What is the FPA Pro Bono program?
The FPA Pro Bono program is a way for eligible members of the Financial Planning Association (FPA) to give back to their communities by providing free, no-obligation financial planning advice to individuals and families in need or in crisis.
Financial planning is a profession rooted in hope and optimism, and FPA is committed to ensuring that the opportunity for a better future is available to all who need the services but cannot afford or have access to them. The FPA Pro Bono program connects passionate financial planners with individuals, families and communities in need.
FPA’s nationwide network of chapters and state councils, in partnership with local community organizations, leads the way by helping thousands of Americans struggle financially to achieve their goals and dreams through a variety of community programs. Pro bono programs cater to underserved individuals and families who seek to build wealth and improve their lives but cannot afford to hire a financial planner themselves.
Who is eligible for pro bono benefits?
The FPA pro bono program is aimed at underserved individuals and families, e.g. B. Low-income individuals and families, military personnel/veterans, survivors of domestic violence; People affected by natural disasters, major medical crises, bankruptcies, etc. who lack the resources to run a financial planner themselves, and nonprofit community-based organizations (CBOs) serving this demographic.
How is pro bono financial planning defined?
A common definition of pro bono helps the profession track and measure efforts. We believe that an effective definition of pro bono financial planning will differentiate it from broader financial education efforts. Along with the FPA, FFP, NAPFA, and CFP Board, we define pro bono financial planning as:
Free, no-obligation financial advice and planning for the underserved*, provided by or in collaboration with a CFP® volunteer expert. These services are intended to be delivered through one-on-one conversations or through interactive group sessions on topics specific to vulnerable audiences, with the option for personalized engagement afterwards.
What is the difference between pro bono and financial literacy?
Pro bono financial planning goes beyond financial education by providing guidance that means: Confidential. interactive. Personalized. Actionable. It emphasizes the importance of one-on-one interaction, supporting deeper, personalized, and more meaningful interventions between volunteers and the individuals and families they serve. It underscores the pro bono client’s ability to meet face-to-face with a CFP® professional to receive a framework for financial success and, at a minimum, the client’s ability to ask questions about their private personal finances and provide accurate, objective answers to inform their decisions.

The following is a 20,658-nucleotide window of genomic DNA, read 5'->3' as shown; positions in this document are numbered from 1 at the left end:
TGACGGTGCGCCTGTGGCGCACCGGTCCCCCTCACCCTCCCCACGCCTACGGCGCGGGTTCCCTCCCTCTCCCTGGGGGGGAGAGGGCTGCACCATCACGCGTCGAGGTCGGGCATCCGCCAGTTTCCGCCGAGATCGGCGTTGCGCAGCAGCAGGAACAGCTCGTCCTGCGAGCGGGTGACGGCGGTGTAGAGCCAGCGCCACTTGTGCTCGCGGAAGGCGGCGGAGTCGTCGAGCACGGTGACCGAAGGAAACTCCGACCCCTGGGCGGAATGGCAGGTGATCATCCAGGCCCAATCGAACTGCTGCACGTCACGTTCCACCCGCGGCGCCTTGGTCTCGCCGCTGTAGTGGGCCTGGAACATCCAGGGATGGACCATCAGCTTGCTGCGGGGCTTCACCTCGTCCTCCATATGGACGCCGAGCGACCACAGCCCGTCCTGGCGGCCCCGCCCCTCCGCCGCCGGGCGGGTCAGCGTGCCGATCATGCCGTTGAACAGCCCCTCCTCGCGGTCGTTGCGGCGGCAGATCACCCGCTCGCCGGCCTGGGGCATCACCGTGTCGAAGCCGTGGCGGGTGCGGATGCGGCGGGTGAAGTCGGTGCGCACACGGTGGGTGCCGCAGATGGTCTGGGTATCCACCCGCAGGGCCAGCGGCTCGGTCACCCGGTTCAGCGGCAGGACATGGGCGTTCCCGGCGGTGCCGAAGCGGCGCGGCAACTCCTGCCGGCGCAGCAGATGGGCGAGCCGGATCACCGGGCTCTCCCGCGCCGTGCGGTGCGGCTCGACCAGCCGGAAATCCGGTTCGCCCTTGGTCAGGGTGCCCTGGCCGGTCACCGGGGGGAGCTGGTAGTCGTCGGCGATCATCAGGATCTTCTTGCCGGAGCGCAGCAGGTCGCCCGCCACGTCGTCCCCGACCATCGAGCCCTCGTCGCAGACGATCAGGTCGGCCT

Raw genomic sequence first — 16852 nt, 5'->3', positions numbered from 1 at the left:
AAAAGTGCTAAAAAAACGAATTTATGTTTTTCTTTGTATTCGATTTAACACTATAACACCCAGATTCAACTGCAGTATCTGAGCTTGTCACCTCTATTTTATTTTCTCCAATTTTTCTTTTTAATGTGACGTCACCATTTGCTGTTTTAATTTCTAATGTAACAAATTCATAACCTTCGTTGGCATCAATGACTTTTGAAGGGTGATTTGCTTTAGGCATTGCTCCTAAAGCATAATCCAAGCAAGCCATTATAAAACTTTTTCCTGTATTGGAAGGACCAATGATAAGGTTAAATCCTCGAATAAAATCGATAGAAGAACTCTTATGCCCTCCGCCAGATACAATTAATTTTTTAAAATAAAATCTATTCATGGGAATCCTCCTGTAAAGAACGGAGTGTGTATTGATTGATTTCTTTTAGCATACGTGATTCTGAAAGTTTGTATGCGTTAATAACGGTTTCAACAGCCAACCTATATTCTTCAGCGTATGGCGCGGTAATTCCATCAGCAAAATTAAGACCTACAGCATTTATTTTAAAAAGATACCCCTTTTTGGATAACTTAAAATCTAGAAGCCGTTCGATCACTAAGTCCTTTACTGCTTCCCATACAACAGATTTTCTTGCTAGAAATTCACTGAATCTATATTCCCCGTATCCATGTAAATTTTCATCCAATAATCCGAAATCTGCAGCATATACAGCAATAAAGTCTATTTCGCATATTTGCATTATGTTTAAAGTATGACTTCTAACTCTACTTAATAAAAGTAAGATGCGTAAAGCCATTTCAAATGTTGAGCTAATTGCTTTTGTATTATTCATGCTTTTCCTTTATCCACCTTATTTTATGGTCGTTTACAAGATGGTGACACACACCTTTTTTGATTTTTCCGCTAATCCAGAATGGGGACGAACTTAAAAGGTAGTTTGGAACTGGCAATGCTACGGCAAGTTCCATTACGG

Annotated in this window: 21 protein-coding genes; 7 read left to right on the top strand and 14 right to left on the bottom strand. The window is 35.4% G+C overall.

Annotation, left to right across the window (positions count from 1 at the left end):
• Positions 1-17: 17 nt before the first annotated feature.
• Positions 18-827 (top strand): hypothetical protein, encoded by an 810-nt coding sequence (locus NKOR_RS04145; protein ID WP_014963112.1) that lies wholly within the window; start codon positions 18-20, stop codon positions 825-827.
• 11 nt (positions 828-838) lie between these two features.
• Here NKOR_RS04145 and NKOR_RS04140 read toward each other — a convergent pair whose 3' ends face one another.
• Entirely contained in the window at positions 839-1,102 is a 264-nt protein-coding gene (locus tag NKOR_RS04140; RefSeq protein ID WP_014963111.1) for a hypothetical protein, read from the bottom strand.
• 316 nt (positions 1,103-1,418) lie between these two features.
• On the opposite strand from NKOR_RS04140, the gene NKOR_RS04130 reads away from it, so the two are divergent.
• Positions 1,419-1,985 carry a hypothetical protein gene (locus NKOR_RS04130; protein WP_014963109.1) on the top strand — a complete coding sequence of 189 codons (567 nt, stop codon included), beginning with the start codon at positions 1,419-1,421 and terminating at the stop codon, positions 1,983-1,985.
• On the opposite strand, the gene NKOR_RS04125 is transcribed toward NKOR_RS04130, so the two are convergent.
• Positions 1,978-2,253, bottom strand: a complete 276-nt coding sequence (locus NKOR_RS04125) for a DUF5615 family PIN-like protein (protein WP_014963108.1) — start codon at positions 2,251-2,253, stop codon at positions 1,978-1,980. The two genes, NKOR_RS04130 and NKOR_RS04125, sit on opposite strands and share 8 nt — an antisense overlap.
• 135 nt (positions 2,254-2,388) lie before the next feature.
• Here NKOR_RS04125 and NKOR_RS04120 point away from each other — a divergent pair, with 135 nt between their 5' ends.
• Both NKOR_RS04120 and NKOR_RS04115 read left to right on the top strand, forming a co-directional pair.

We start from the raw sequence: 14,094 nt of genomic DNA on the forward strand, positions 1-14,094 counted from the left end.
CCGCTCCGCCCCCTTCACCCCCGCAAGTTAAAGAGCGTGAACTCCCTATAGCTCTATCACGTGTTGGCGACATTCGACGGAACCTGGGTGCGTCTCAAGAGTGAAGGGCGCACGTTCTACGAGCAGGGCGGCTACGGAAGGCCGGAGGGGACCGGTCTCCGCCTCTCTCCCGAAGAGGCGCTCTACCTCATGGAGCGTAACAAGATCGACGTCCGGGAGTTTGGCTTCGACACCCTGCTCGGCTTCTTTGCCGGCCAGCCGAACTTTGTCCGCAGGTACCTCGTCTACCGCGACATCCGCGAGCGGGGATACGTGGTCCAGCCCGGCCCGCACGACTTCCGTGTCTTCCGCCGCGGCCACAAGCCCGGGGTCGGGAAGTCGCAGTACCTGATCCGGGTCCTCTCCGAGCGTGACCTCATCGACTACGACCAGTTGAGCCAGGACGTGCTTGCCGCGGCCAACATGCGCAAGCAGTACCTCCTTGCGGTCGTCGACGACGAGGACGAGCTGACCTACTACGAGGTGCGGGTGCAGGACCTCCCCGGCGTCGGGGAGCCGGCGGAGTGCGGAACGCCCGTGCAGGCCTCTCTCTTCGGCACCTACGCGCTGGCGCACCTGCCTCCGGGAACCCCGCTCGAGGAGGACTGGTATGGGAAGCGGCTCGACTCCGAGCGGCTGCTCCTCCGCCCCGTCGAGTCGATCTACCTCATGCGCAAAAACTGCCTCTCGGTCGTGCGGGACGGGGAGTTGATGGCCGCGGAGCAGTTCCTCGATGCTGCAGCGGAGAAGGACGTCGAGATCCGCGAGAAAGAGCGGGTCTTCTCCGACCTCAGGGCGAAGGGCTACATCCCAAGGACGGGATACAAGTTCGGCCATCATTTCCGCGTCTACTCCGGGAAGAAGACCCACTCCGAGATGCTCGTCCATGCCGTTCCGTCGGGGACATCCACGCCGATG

How and why would someone access pro bono financial planning through FPA?
Financial planning makes you strong. It offers a clear picture of your financial situation and how the right approach can turn financial challenges into opportunities for a better way forward. And contrary to what some people think, financial planning is for everyone, no matter how much money you have. Importantly, there are knowledgeable, experienced financial planners who care and make their expertise available to consumers who need help.
The result of this work is tangible, effective and sustainable. In 2021, more than 11,200 consumers nationwide received free financial planning or attended financial education workshops hosted by FPA members and chapters. Over 17,000 hours of free financial planning advice have been provided by our FPA members and chapters to help people in underserved and at-risk communities see the power of financial planning. Compared to the previous year, this means an increase of 18% in volunteer hours.
Everyone deserves to be hopeful and optimistic about their financial future. No matter your background or situation, there is a financial planner who wants to help you. See for yourself how free financial planning can change your tomorrow.
Are you part of an underserved or at-risk community and could benefit from a free financial planning consultation from a volunteer financial planner? Through our nationwide network of local FPA chapters and a variety of national partnerships, a number of programs are available to consumers looking for free financial planning advice.
The best place to start is the pro bono pages of our website: https://www.financialplanningassociation.org/advocacy/pro-bono-program/consumers.
Here is a link to a map of our chapters across the country and you can connect to find out what pro bono programs and activities are available in your local community.
Visit the website to learn more about some of our national pro bono programs, including:
- Financial Planning for Cancer Program that helps families cope with the financial consequences of a cancer diagnosis
- Homes For Our Troops, which provides financial planning for critically injured post-9/11 veterans
- COVID initiative providing free financial planning and advice to those adversely affected by the pandemic
- Links to some of our partners who provide additional personal finance resources
Kristin M. Pugh, CFP®, is a private wealth manager at Creative Planning and Chair of FPA’s Pro Bono Advisory Committee. Dennis J. Moore, MBA, CFP®, Director of Wealth Management Operations at Mercer Advisors and 2022 President of the FPA Board